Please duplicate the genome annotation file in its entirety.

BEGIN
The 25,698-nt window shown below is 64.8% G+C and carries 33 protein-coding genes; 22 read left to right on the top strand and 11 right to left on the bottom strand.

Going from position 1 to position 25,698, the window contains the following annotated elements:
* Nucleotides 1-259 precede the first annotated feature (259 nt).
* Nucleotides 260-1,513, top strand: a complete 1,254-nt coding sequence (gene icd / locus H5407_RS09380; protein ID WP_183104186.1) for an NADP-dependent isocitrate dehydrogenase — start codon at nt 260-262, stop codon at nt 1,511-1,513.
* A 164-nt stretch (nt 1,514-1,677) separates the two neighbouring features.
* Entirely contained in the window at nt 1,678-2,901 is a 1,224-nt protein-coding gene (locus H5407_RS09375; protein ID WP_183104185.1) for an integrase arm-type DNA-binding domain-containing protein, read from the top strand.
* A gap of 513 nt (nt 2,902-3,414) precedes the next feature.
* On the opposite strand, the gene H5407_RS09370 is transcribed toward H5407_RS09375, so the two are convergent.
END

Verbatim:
The 25,698-nt window shown below is 64.8% G+C and carries 33 protein-coding genes; 22 read left to right on the top strand and 11 right to left on the bottom strand.

Going from position 1 to position 25,698, the window contains the following annotated elements:
* Nucleotides 1-259 precede the first annotated feature (259 nt).
* Nucleotides 260-1,513, top strand: a complete 1,254-nt coding sequence (gene icd / locus H5407_RS09380; protein ID WP_183104186.1) for an NADP-dependent isocitrate dehydrogenase — start codon at nt 260-262, stop codon at nt 1,511-1,513.
* A 164-nt stretch (nt 1,514-1,677) separates the two neighbouring features.
* Entirely contained in the window at nt 1,678-2,901 is a 1,224-nt protein-coding gene (locus H5407_RS09375; protein ID WP_183104185.1) for an integrase arm-type DNA-binding domain-containing protein, read from the top strand.
* A gap of 513 nt (nt 2,902-3,414) precedes the next feature.
* On the opposite strand, the gene H5407_RS09370 is transcribed toward H5407_RS09375, so the two are convergent.